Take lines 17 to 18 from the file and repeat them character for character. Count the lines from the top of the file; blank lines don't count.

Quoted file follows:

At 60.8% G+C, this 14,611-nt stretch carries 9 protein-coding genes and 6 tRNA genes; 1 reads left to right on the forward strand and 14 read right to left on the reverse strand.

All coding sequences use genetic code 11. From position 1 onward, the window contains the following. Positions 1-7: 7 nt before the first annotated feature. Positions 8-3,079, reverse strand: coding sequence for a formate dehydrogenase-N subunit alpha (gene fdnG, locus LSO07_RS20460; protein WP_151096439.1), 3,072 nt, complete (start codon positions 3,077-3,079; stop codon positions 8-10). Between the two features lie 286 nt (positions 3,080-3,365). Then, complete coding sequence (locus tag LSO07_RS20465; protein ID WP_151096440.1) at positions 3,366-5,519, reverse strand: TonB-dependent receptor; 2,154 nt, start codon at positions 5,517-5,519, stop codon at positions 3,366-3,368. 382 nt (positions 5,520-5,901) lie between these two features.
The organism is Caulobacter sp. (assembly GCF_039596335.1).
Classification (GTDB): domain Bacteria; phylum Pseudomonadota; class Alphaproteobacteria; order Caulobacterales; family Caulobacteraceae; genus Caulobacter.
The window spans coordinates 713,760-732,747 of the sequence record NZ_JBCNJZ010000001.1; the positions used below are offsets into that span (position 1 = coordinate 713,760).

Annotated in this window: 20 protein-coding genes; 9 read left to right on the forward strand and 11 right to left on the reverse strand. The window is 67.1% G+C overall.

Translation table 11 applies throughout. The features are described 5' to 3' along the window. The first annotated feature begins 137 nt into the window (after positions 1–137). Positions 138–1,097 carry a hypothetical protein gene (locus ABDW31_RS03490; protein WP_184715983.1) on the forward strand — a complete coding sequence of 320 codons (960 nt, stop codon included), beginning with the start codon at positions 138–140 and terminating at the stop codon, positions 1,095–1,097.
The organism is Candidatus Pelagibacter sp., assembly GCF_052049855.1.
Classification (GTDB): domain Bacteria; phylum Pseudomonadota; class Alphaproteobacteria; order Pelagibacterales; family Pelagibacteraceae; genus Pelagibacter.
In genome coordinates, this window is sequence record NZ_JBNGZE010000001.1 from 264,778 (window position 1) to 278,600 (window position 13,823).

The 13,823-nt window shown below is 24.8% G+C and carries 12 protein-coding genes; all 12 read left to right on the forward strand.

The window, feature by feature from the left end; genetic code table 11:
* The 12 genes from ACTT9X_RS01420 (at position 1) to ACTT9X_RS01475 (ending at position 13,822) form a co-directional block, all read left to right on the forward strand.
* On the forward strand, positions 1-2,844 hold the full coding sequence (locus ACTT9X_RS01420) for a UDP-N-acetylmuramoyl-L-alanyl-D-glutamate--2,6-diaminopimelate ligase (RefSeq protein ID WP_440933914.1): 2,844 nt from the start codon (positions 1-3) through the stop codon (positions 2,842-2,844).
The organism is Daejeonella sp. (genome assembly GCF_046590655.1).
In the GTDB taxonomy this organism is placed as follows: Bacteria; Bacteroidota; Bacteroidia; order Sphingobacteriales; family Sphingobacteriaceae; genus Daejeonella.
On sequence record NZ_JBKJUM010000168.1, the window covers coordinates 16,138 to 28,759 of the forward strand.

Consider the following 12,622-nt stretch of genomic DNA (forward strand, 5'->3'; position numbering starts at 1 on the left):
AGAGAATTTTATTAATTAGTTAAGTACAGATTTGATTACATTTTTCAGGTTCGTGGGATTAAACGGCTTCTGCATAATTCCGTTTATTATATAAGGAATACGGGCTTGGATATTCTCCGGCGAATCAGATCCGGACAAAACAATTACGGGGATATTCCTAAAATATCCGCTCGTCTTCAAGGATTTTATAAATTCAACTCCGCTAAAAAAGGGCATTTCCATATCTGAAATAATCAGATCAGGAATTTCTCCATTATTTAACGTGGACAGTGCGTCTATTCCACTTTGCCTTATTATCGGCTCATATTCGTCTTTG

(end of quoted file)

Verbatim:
On sequence record NZ_JBKJUM010000168.1, the window covers coordinates 16,138 to 28,759 of the forward strand.

Consider the following 12,622-nt stretch of genomic DNA (forward strand, 5'->3'; position numbering starts at 1 on the left):